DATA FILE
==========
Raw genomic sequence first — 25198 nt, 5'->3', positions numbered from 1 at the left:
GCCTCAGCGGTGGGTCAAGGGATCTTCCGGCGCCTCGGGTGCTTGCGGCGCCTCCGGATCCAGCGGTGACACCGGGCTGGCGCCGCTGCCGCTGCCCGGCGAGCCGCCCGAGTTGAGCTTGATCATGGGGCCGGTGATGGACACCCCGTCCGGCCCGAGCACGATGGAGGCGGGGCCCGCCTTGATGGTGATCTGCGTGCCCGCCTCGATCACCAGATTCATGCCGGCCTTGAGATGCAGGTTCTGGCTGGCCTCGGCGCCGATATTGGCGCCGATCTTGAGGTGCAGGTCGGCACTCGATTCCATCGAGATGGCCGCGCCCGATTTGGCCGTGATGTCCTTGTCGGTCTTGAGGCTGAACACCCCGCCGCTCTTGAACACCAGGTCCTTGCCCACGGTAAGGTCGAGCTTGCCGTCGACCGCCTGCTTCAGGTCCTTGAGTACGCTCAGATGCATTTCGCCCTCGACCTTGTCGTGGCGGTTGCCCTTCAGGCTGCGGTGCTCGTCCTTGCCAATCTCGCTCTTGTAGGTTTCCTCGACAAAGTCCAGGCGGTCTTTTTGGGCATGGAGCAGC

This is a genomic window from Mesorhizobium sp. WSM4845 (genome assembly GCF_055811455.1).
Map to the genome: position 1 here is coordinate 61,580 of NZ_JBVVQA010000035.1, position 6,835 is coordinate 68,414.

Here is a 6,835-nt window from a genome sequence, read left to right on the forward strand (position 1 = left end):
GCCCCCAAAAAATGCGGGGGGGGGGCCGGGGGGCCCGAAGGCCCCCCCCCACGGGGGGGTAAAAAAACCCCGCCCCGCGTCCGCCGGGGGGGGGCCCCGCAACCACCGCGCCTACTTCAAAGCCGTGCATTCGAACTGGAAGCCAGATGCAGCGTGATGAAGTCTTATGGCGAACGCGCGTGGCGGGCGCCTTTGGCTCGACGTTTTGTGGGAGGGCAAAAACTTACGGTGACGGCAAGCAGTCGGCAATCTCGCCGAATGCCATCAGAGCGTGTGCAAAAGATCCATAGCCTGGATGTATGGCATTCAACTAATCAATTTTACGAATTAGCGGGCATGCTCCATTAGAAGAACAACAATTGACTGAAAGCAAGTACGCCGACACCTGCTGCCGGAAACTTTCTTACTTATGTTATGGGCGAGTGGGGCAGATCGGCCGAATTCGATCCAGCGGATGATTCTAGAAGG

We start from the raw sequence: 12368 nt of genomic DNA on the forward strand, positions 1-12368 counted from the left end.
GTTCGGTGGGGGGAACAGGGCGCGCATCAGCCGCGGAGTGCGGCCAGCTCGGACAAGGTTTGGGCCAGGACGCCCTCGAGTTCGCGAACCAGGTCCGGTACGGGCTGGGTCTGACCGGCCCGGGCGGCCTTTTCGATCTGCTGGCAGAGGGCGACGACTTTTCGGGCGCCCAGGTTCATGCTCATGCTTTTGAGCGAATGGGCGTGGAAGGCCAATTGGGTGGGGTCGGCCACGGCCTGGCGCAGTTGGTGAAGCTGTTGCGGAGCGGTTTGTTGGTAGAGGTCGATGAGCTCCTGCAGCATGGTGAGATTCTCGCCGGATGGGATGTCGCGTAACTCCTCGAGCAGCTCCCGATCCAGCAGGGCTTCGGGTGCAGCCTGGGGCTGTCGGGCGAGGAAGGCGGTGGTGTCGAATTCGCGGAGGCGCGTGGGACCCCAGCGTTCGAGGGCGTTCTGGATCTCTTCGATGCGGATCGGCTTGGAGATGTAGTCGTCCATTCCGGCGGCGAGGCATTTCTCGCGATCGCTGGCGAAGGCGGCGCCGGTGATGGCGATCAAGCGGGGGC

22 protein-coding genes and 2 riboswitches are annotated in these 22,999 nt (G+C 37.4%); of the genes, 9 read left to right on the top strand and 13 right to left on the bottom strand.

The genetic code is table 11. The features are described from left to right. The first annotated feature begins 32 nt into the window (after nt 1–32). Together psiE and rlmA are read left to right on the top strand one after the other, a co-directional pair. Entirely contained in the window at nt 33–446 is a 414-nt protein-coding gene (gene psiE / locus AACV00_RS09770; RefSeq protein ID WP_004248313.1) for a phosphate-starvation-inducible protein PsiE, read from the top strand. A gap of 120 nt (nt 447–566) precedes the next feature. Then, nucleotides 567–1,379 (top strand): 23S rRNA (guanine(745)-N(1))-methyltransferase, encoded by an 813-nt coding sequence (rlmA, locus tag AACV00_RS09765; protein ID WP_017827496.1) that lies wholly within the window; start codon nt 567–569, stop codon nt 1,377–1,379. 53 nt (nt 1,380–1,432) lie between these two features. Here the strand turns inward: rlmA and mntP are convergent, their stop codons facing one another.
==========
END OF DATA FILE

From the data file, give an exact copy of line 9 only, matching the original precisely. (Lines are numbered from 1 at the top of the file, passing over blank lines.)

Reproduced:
22 protein-coding genes and 2 riboswitches are annotated in these 22,999 nt (G+C 37.4%); of the genes, 9 read left to right on the top strand and 13 right to left on the bottom strand.